Tony Blair has conceded he will not serve a "full term" before standing down but rejected pressure from Labour MPs for him to announce his departure date.
The Prime Minister told the Parliamentary Labour Party last night that he would give "ample time" to his successor to take over before the next general election. He denied he would damage Labour's prospects by hanging on too long, saying: "My legacy is a fourth term for Labour."
Although two MPs, Andrew Smith and Geraldine Smith, urged Mr Blair to announce his departure timetable, most of those present appeared to welcome his assurances. There was growing speculation that he would quit in May next year after completing 10 years in Downing Street.
After a packed, one-hour meeting, critics welcomed Mr Blair's shift away from his previous formula that he would serve a full term. "We have been eyeball-to-eyeball and the Prime Minister just blinked," one said.
Earlier, Mr Blair had a meeting with Gordon Brown at Downing Street at which they held "talks about talks" on how to handle the succession and end the damaging infighting that has erupted since Labour lost more than 300 seats at Thursday's local elections.
Backbench allies of Mr Brown welcomed the more emollient tone adopted by Mr Blair. They were enraged on Sunday when the Home Secretary John Reid accused Brownites of being part of a plot to unseat the Prime Minister and return to Old Labour policies.
However, there was no sign of an agreement between the Prime Minister and Chancellor about when the "stable and orderly transition" they both support should take place. The Brown camp wants a much closer partnership with Mr Blair from now until he departs rather than a "big bang" handover when the Prime Minister decides the time is right.
Rebuffing calls from MPs who want him to "name the day", Mr Blair told his monthly press conference: "To set a timetable now would simply paralyse the proper working of government, put at risk the necessary change we are making for the country and therefore damage the country."
He warned that Labour could let the prize of a fourth term slip from its grasp if the voters saw it was obsessed by internal rows and speculation about his departure. He insisted naming his resignation date "wouldn't end this distraction, but take it to a new level."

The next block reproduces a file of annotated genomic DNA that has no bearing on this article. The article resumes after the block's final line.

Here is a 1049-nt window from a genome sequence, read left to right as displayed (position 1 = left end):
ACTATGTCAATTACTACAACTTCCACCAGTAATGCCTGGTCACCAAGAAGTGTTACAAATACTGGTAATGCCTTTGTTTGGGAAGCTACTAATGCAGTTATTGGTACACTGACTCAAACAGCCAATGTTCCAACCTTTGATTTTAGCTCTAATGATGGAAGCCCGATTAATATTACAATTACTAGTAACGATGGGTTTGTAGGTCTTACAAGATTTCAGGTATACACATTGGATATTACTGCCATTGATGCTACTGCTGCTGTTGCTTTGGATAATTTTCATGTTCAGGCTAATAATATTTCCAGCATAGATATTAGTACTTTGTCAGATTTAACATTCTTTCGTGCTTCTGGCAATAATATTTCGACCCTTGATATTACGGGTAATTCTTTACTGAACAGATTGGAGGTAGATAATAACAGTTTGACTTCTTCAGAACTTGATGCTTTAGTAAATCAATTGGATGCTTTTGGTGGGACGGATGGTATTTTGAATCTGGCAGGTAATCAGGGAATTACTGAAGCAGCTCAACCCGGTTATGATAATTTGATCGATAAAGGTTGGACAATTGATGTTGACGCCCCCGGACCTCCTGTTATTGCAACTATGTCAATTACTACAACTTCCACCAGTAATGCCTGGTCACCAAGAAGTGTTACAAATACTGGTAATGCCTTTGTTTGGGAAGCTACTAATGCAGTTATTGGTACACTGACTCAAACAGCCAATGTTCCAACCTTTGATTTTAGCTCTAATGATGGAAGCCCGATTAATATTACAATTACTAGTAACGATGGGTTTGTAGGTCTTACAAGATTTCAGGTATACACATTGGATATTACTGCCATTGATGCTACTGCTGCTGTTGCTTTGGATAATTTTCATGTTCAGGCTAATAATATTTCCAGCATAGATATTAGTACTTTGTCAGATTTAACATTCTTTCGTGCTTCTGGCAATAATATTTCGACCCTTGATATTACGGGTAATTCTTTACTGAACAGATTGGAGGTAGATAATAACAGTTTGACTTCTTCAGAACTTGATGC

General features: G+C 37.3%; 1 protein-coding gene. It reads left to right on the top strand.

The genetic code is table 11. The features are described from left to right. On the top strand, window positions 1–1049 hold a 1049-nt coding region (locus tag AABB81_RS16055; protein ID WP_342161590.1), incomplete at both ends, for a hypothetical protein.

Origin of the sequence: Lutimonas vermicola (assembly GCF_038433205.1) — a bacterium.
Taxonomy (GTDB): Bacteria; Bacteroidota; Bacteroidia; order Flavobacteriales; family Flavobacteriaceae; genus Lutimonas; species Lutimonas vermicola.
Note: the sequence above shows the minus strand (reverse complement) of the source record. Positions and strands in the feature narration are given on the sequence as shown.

But Mr Blair offered two olive branches to Mr Brown. He promised he would allow his successor the time he needed to establish himself and dropped his mantra that he would serve a "full third term". And he endorsed the Chancellor as his favoured successor, saying: "Of course he is. When have I ever said anything different? That is why I suggest everyone calms down and lets us get on with the business of governing."
He described Mr Brown as "New Labour to his fingertips" as he tried to divide his critics into two camps - "reasonable" people who wanted to know he was still committed to a "stable and orderly transition" and others who wanted a return to Old Labour. Despite Mr Blair's plea to be allowed to get on with his job, some Labour MPs still demanded he reveal his departure plans - at least to Mr Brown.
Alan Whitehead, a former minister, said: "We need a framework or a protocol which enables everyone to have certainty. In order for people across the party to sign up to that idea of certainty, that certainty needs to be pretty clear and on the table over the next few weeks and months."
David Cameron, the Conservative leader, said there was "civil war" at the highest levels of the Government. He told a press conference the Prime Minister should disclose his retirement plans. "I think the sooner he goes the better, because I don't see how his authority can recover," he said.
PM's coded messages
BLAIR SAID: "There are those who genuinely want me to honour the commitment to a stable and orderly transition. And I will honour it, with the time plainly needed for my successor to establish himself."
HE MEANT: I admit I was never going to serve that "full third term" I kept banging on about. I will quit well before the next general election - but I am not going to say when.
BLAIR SAID: "To state a timetable [for his departure] now would simply paralyse the proper working of government."
HE MEANT: I goofed by announcing in 2004 that I would not fight a fourth election as leader. But if I give a date now, I would be even more of a lame duck than I already am.
BLAIR SAID: "The public are the boss. If we are not careful and don't get on with the business of governing, we will lose them."
HE MEANT: Stop rattling my cage, Gordon - or the disunity will cost Labour the next general election. You will be a "tail-end Charlie" prime minister and the election scorecard will read Blair 3, Brown 0.
BLAIR SAID: On whether Gordon Brown was still his choice to succeed him - "Of course he is. When have I ever said anything different? That is why I suggest everyone calms down."
HE MEANT: Call off your dogs, Gordon, and give me another year in No 10. Then I'll make clear I'm backing you. Otherwise that rottweiler John Reid will stand against you.
BLAIR SAID: "I believe that those people who maybe feel or hope that Gordon would take the Labour Party in a different direction from New Labour are - on the basis of the discussions that I have had with Gordon - completely mistaken. I have no doubt he will be absolutely New Labour to his fingertips."
HE MEANT: I am going to try to lock Brown into my reform programme.
BLAIR SAID: "I have led the Labour Party, after four election defeats, to three election victories. So I have the interests of the Labour Party at heart. But they are not served by this perpetual distraction."
HE MEANT: The party has got to let me get on with the job.